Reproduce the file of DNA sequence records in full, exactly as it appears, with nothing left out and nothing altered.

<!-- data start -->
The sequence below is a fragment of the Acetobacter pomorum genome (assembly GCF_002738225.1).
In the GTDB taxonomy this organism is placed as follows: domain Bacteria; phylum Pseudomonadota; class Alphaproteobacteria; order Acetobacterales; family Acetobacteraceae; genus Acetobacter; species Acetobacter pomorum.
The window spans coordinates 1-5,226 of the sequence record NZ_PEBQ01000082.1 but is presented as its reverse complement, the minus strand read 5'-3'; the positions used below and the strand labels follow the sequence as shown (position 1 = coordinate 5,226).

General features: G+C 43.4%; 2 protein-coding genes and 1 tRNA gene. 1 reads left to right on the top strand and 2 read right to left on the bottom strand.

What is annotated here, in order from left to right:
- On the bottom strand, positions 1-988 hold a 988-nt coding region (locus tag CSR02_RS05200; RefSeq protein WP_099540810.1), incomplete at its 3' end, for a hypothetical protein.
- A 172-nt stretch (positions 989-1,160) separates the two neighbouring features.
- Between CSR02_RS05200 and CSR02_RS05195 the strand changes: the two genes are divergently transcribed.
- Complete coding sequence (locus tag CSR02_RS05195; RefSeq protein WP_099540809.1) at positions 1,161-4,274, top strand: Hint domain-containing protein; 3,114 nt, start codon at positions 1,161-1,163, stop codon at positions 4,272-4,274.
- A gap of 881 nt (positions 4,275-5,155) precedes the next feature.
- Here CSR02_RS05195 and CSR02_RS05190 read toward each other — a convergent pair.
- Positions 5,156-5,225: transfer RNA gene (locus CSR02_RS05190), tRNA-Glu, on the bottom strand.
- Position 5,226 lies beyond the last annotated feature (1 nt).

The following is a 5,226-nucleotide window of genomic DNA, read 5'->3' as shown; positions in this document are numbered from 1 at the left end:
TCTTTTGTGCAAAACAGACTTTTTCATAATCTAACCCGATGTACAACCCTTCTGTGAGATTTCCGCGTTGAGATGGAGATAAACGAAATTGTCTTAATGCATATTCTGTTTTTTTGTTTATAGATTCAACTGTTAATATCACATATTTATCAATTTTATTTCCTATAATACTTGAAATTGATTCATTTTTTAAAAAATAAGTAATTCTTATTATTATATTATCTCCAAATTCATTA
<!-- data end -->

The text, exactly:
The sequence below is a fragment of the Acetobacter pomorum genome (assembly GCF_002738225.1).
In the GTDB taxonomy this organism is placed as follows: domain Bacteria; phylum Pseudomonadota; class Alphaproteobacteria; order Acetobacterales; family Acetobacteraceae; genus Acetobacter; species Acetobacter pomorum.
The window spans coordinates 1-5,226 of the sequence record NZ_PEBQ01000082.1 but is presented as its reverse complement, the minus strand read 5'-3'; the positions used below and the strand labels follow the sequence as shown (position 1 = coordinate 5,226).

General features: G+C 43.4%; 2 protein-coding genes and 1 tRNA gene. 1 reads left to right on the top strand and 2 read right to left on the bottom strand.

What is annotated here, in order from left to right:
- On the bottom strand, positions 1-988 hold a 988-nt coding region (locus tag CSR02_RS05200; RefSeq protein WP_099540810.1), incomplete at its 3' end, for a hypothetical protein.
- A 172-nt stretch (positions 989-1,160) separates the two neighbouring features.
- Between CSR02_RS05200 and CSR02_RS05195 the strand changes: the two genes are divergently transcribed.
- Complete coding sequence (locus tag CSR02_RS05195; RefSeq protein WP_099540809.1) at positions 1,161-4,274, top strand: Hint domain-containing protein; 3,114 nt, start codon at positions 1,161-1,163, stop codon at positions 4,272-4,274.
- A gap of 881 nt (positions 4,275-5,155) precedes the next feature.
- Here CSR02_RS05195 and CSR02_RS05190 read toward each other — a convergent pair.
- Positions 5,156-5,225: transfer RNA gene (locus CSR02_RS05190), tRNA-Glu, on the bottom strand.
- Position 5,226 lies beyond the last annotated feature (1 nt).

The following is a 5,226-nucleotide window of genomic DNA, read 5'->3' as shown; positions in this document are numbered from 1 at the left end:
TCTTTTGTGCAAAACAGACTTTTTCATAATCTAACCCGATGTACAACCCTTCTGTGAGATTTCCGCGTTGAGATGGAGATAAACGAAATTGTCTTAATGCATATTCTGTTTTTTTGTTTATAGATTCAACTGTTAATATCACATATTTATCAATTTTATTTCCTATAATACTTGAAATTGATTCATTTTTTAAAAAATAAGTAATTCTTATTATTATATTATCTCCAAATTCATTA